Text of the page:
Location: When it comes to monitoring the location of a package, the GPS technology used by SBL allows shippers to create customized, location-based alerts. For example, when a package is within five miles of its delivery destination or any other locations specified by the customer, the customer can receive an email alert. This push-based model of information tracking keeps SBL shippers in control, and allows them to provide their clients with the information they require. This can also help eliminate paying for unused labor waiting for shipments to arrive. And, in the rare event that a shipment is misrouted or otherwise goes off course, it can be located as long as the device is still in the shipment. By sharing near real-time data, key parties can swiftly reach decisions regarding intervention or remediation. 
Security:  SBL can provide peace of mind to shippers, whether a package is en route or being stored in a warehouse. Customers can set alerts to notify them when a shipment is off-route or has left a designated area (FedEx calls this a geofence).  Used in conjunction with location alerts, light monitoring can be a useful security tool. Customers can request to be notified when the sensor detects light, and in the rare instance that security is breeched, near real-time alerts enable the team to quickly decide the appropriate course of action. 
Temperature: Whether a package needs to remain cold, warm or just consistent, SBL sensors can keep temperature data current throughout a shipment’s journey, and send an alert if something is wrong. Recently, FedEx introduced a dry ice probe that pairs with its device to monitor dry ice shipments that must be kept within a specific temperature range. The dry ice probe expands the capability of the SenseAware 2000 device by allowing customers to monitor dry ice shipments within the-80°C to +60°C temperature range. The external probe connects to the multi-sensor device, and data, including the probe’s temperature reading, is then sent in near real-time to the FedEx solution’s application for monitoring and analysis.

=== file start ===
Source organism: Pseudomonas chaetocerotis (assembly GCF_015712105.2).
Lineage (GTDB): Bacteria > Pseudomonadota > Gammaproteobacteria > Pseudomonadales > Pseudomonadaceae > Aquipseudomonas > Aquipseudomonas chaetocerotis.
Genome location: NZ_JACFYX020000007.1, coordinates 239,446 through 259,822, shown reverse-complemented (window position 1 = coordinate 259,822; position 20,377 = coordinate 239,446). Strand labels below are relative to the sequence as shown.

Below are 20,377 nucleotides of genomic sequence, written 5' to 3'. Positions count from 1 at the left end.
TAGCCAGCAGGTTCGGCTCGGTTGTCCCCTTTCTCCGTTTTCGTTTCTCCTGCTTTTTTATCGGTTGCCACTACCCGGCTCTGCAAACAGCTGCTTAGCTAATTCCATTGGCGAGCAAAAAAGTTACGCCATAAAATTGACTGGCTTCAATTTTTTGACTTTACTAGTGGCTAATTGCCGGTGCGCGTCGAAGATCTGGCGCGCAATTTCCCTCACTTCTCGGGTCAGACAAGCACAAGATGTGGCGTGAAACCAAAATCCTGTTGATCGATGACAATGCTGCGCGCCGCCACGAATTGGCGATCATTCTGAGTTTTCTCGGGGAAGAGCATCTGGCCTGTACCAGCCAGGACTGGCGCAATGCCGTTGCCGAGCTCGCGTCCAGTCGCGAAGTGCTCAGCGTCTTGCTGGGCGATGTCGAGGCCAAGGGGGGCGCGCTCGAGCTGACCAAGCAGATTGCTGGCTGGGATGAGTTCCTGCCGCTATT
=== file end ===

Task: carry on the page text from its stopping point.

More Information, More Control
Advanced SBL features available through technologies similar to what FedEx’s solution offer not only provide pharmaceutical manufacturers and shippers with enhanced visibility and insight, but also can improve supply chain efficiency and allow for in-motion interventions that might not have been possible otherwise.
In the near future, SBL technology will be able to provide customers with preventative analytics –data gained from past shipments that will help determine the ideal time of year, weather conditions, or even days of the week to ship most efficiently. 
Highly-sensitive shipments are a vital link between healthcare providers and patients, and the diagnostics, supplies and medicine they need. SBL technology is making it easier – and less anxiety-inducing – for shippers to send sensitive materials around the world.
About the Author

Chris Swearingen | marketing manager